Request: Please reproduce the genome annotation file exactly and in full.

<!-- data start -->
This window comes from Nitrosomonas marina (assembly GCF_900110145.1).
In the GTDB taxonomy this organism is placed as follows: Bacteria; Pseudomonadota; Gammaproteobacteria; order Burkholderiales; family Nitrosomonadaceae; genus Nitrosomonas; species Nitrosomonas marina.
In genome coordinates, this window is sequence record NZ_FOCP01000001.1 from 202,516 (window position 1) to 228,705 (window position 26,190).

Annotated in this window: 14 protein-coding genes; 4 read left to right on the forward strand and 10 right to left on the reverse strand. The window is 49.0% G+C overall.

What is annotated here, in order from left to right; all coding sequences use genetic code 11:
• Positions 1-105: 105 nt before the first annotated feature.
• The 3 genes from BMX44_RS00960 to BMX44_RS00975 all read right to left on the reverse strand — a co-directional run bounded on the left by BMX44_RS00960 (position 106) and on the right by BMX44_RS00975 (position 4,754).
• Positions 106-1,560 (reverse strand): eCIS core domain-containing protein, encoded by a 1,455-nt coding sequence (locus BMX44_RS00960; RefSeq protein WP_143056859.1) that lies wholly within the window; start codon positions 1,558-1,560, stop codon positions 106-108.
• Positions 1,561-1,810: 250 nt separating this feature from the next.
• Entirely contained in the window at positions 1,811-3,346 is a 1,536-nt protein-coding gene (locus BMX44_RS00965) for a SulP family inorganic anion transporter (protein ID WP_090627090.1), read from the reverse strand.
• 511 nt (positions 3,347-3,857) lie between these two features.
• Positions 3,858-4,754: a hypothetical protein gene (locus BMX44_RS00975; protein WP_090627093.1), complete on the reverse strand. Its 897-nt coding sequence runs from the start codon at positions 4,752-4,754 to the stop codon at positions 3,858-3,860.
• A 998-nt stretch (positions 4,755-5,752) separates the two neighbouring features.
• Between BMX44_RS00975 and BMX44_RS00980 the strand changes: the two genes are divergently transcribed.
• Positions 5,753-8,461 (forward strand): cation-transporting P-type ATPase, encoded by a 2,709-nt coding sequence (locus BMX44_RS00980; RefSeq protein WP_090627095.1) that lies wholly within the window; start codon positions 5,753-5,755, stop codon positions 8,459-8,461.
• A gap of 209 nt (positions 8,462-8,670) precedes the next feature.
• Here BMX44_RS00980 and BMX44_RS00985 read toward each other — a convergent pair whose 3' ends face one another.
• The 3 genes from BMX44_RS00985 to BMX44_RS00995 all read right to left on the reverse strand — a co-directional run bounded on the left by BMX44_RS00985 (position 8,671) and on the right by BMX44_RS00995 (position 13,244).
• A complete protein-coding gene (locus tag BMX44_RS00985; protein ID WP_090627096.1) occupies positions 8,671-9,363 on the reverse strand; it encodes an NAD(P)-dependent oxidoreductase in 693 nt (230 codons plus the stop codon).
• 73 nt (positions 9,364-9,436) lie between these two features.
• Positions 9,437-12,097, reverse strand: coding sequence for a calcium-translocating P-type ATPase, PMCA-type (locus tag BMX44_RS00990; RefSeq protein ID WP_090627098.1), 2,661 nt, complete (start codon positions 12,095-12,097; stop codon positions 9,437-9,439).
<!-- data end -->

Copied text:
This window comes from Nitrosomonas marina (assembly GCF_900110145.1).
In the GTDB taxonomy this organism is placed as follows: Bacteria; Pseudomonadota; Gammaproteobacteria; order Burkholderiales; family Nitrosomonadaceae; genus Nitrosomonas; species Nitrosomonas marina.
In genome coordinates, this window is sequence record NZ_FOCP01000001.1 from 202,516 (window position 1) to 228,705 (window position 26,190).

Annotated in this window: 14 protein-coding genes; 4 read left to right on the forward strand and 10 right to left on the reverse strand. The window is 49.0% G+C overall.

What is annotated here, in order from left to right; all coding sequences use genetic code 11:
• Positions 1-105: 105 nt before the first annotated feature.
• The 3 genes from BMX44_RS00960 to BMX44_RS00975 all read right to left on the reverse strand — a co-directional run bounded on the left by BMX44_RS00960 (position 106) and on the right by BMX44_RS00975 (position 4,754).
• Positions 106-1,560 (reverse strand): eCIS core domain-containing protein, encoded by a 1,455-nt coding sequence (locus BMX44_RS00960; RefSeq protein WP_143056859.1) that lies wholly within the window; start codon positions 1,558-1,560, stop codon positions 106-108.
• Positions 1,561-1,810: 250 nt separating this feature from the next.
• Entirely contained in the window at positions 1,811-3,346 is a 1,536-nt protein-coding gene (locus BMX44_RS00965) for a SulP family inorganic anion transporter (protein ID WP_090627090.1), read from the reverse strand.
• 511 nt (positions 3,347-3,857) lie between these two features.
• Positions 3,858-4,754: a hypothetical protein gene (locus BMX44_RS00975; protein WP_090627093.1), complete on the reverse strand. Its 897-nt coding sequence runs from the start codon at positions 4,752-4,754 to the stop codon at positions 3,858-3,860.
• A 998-nt stretch (positions 4,755-5,752) separates the two neighbouring features.
• Between BMX44_RS00975 and BMX44_RS00980 the strand changes: the two genes are divergently transcribed.
• Positions 5,753-8,461 (forward strand): cation-transporting P-type ATPase, encoded by a 2,709-nt coding sequence (locus BMX44_RS00980; RefSeq protein WP_090627095.1) that lies wholly within the window; start codon positions 5,753-5,755, stop codon positions 8,459-8,461.
• A gap of 209 nt (positions 8,462-8,670) precedes the next feature.
• Here BMX44_RS00980 and BMX44_RS00985 read toward each other — a convergent pair whose 3' ends face one another.
• The 3 genes from BMX44_RS00985 to BMX44_RS00995 all read right to left on the reverse strand — a co-directional run bounded on the left by BMX44_RS00985 (position 8,671) and on the right by BMX44_RS00995 (position 13,244).
• A complete protein-coding gene (locus tag BMX44_RS00985; protein ID WP_090627096.1) occupies positions 8,671-9,363 on the reverse strand; it encodes an NAD(P)-dependent oxidoreductase in 693 nt (230 codons plus the stop codon).
• 73 nt (positions 9,364-9,436) lie between these two features.
• Positions 9,437-12,097, reverse strand: coding sequence for a calcium-translocating P-type ATPase, PMCA-type (locus tag BMX44_RS00990; RefSeq protein ID WP_090627098.1), 2,661 nt, complete (start codon positions 12,095-12,097; stop codon positions 9,437-9,439).